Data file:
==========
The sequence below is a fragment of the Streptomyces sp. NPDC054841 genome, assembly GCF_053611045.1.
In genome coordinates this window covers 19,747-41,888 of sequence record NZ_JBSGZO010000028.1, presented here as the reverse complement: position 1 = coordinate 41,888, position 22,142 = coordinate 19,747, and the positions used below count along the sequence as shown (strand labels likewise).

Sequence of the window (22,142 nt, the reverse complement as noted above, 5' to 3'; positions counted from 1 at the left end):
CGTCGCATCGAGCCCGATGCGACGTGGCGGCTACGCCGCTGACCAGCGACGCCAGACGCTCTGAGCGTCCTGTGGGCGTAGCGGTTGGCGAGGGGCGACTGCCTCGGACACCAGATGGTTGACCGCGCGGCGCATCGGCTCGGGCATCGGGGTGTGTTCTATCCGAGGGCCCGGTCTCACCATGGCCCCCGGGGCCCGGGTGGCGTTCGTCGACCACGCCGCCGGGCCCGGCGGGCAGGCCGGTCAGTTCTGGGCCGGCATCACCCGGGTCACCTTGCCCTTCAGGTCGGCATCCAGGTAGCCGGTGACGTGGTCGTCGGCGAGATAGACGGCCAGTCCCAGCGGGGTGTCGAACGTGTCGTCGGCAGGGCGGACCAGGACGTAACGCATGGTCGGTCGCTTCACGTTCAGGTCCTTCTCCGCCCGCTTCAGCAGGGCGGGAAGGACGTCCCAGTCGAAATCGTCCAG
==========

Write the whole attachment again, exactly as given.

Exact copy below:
The sequence below is a fragment of the Streptomyces sp. NPDC054841 genome, assembly GCF_053611045.1.
In genome coordinates this window covers 19,747-41,888 of sequence record NZ_JBSGZO010000028.1, presented here as the reverse complement: position 1 = coordinate 41,888, position 22,142 = coordinate 19,747, and the positions used below count along the sequence as shown (strand labels likewise).

Sequence of the window (22,142 nt, the reverse complement as noted above, 5' to 3'; positions counted from 1 at the left end):
CGTCGCATCGAGCCCGATGCGACGTGGCGGCTACGCCGCTGACCAGCGACGCCAGACGCTCTGAGCGTCCTGTGGGCGTAGCGGTTGGCGAGGGGCGACTGCCTCGGACACCAGATGGTTGACCGCGCGGCGCATCGGCTCGGGCATCGGGGTGTGTTCTATCCGAGGGCCCGGTCTCACCATGGCCCCCGGGGCCCGGGTGGCGTTCGTCGACCACGCCGCCGGGCCCGGCGGGCAGGCCGGTCAGTTCTGGGCCGGCATCACCCGGGTCACCTTGCCCTTCAGGTCGGCATCCAGGTAGCCGGTGACGTGGTCGTCGGCGAGATAGACGGCCAGTCCCAGCGGGGTGTCGAACGTGTCGTCGGCAGGGCGGACCAGGACGTAACGCATGGTCGGTCGCTTCACGTTCAGGTCCTTCTCCGCCCGCTTCAGCAGGGCGGGAAGGACGTCCCAGTCGAAATCGTCCAG